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28 Gardiner Place, Dublin, Dublin City
Front elevation
Reg. No.50010941
Date1795 - 1800
Previous NameN/A
CountyDublin City
Coordinates315902, 235371
Original Usehouse
In Use Asapartment/flat (converted)
Terraced three-bay four-storey house over exposed basement, built c.1798, as one of pair with No. 27. Now in multiple occupancy. Roof hidden behind rebuilt parapet wall with moulded granite coping, part gabled to rear. Shared rendered and stepped chimneystack to east party wall and round-plan rendered chimneystack abutting rear gable, all having clay pots. Handmade red brick walls laid in Flemish bond with early lime pointing, on painted granite plinth course over rendered basement. Rear elevation unpainted and rendered in cement. Gauged brick flat-arched window openings, painted granite sills, patent rendered reveals and replacement timber casement windows. Decorative wrought-iron balconettes to first floor and replacement uPVC windows to rear elevation. Gauged brick round-headed door opening with inset painted stone Ionic doorcase. Original timber door with eleven beaded flat panels, flanked by paired Ionic columns on plinth bases supporting stepped and fluted lintel cornice with original cobweb fanlight. Door opens onto granite platform and four granite steps bridging basement, enclosed by original wrought-iron railings. Basement area enclosed by original wrought-iron railings on moulded granite plinth wall with replacement iron gate and concrete steps to basement. Metal door below platform and further metal door to former basement window opening. Cast-iron coal hole cover set in granite slab to front pavement. Rendered wall and gate piers with granite coping and metal gate provide access to rear of property from Bath Lane.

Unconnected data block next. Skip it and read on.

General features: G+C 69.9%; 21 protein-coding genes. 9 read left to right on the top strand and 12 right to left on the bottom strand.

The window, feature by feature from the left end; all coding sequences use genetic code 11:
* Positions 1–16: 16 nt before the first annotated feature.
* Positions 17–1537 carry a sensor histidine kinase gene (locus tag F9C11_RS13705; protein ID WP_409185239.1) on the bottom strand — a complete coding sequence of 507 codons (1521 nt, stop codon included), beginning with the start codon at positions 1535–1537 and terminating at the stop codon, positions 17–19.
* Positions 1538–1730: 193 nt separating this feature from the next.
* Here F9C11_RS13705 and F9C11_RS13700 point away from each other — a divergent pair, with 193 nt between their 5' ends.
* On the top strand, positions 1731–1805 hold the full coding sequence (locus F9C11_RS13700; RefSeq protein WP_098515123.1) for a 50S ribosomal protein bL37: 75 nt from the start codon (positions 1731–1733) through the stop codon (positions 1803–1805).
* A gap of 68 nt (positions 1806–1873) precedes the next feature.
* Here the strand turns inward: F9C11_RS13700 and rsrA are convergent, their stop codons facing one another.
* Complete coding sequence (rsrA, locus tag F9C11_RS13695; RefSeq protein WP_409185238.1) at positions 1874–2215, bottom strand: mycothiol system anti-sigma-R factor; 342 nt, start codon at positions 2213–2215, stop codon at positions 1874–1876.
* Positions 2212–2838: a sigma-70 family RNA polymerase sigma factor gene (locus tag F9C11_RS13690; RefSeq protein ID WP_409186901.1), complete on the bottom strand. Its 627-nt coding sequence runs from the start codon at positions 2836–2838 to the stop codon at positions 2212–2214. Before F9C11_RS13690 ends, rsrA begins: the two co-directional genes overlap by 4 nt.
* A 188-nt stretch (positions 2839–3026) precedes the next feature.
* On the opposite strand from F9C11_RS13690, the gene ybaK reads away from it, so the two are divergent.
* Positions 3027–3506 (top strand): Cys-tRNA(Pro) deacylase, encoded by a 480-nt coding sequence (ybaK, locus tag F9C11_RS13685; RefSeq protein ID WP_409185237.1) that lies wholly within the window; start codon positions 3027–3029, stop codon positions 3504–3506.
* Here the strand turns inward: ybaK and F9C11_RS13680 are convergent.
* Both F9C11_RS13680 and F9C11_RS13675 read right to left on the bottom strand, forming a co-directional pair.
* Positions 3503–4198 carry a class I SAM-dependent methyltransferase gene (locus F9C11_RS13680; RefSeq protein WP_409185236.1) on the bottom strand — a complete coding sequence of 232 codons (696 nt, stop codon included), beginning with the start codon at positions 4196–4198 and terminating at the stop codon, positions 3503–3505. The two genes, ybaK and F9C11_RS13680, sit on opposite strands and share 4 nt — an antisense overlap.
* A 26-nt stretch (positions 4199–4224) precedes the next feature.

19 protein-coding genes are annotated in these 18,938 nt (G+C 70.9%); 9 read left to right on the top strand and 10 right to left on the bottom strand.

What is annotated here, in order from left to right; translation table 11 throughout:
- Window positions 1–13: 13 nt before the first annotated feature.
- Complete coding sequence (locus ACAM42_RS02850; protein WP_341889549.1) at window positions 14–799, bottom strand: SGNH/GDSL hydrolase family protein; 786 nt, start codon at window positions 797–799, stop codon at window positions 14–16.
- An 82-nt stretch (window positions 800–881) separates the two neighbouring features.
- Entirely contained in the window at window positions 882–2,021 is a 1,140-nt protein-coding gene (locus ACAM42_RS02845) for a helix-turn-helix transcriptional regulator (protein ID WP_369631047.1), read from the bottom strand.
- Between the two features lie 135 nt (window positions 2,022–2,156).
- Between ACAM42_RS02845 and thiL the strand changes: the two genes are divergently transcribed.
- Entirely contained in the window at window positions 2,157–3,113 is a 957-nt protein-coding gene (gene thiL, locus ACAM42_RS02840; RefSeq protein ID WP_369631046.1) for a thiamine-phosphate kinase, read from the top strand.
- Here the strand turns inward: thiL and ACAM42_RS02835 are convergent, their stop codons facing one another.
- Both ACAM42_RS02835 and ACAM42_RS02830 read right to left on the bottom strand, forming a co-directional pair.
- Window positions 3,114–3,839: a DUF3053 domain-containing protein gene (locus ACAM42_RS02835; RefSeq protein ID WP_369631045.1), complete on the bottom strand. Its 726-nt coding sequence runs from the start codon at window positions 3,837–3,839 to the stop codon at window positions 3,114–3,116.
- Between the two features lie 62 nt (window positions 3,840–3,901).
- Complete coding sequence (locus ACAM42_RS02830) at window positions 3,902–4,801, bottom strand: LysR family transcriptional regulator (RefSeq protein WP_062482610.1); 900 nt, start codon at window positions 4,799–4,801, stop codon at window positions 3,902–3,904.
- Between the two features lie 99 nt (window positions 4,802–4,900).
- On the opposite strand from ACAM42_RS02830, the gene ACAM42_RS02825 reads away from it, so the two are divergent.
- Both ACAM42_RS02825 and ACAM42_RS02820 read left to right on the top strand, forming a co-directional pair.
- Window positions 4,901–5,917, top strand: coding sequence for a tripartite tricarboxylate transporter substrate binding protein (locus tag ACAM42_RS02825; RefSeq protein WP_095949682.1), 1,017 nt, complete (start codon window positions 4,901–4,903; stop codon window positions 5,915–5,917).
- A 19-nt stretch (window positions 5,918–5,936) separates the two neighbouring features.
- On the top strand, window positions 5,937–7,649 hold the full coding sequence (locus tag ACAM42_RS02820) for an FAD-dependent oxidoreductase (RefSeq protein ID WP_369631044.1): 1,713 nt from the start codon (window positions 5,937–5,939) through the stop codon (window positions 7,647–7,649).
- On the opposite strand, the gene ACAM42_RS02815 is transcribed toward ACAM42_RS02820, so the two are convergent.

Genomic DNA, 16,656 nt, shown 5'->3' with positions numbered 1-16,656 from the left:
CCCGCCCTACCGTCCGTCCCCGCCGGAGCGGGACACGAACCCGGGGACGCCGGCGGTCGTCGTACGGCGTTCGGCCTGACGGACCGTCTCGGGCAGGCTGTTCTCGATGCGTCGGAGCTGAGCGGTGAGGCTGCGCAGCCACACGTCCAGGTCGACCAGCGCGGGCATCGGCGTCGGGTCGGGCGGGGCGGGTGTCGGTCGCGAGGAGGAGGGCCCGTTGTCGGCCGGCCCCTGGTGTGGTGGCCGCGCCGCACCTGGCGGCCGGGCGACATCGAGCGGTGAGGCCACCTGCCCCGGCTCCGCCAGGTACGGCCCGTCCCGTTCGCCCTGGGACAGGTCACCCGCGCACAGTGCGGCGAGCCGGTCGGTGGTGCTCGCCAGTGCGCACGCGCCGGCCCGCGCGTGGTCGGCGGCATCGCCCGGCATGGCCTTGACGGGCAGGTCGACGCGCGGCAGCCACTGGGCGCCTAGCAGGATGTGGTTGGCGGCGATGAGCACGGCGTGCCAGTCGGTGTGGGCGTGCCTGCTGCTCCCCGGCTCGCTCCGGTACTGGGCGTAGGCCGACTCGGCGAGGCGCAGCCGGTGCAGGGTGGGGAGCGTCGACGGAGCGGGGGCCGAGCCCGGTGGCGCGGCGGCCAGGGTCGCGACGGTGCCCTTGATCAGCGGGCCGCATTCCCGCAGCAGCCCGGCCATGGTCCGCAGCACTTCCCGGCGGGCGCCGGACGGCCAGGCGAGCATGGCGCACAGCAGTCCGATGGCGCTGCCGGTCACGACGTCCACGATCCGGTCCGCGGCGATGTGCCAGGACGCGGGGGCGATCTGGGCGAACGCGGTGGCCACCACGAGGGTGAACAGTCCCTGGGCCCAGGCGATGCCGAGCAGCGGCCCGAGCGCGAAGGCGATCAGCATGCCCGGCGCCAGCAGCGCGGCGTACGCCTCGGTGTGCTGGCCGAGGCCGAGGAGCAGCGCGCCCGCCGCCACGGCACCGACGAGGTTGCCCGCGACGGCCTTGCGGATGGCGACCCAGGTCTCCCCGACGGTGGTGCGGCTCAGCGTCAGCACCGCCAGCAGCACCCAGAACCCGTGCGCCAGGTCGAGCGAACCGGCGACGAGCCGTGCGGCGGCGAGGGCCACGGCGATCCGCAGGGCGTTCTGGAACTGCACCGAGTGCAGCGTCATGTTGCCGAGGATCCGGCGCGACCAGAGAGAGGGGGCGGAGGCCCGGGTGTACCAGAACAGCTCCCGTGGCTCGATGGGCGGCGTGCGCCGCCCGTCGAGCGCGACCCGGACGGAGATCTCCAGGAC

Gardiner Place was laid out in 1792 as an extension of Gardiner's Row, connecting Parnell Square to Mountjoy Square. Built as one of a pair, this substantial Georgian townhouse, although it has lost its original windows, retains a wealth of original fabric including a very impressive doorcase, early lime pointing and its original ironmongery. Sharing many features with its neighbour, No. 27, the house has a curious circular chimneystack abutting the partially gabled rear elevation, and adds subtle variation in both detailing and proportions that give the street its architectural appeal.
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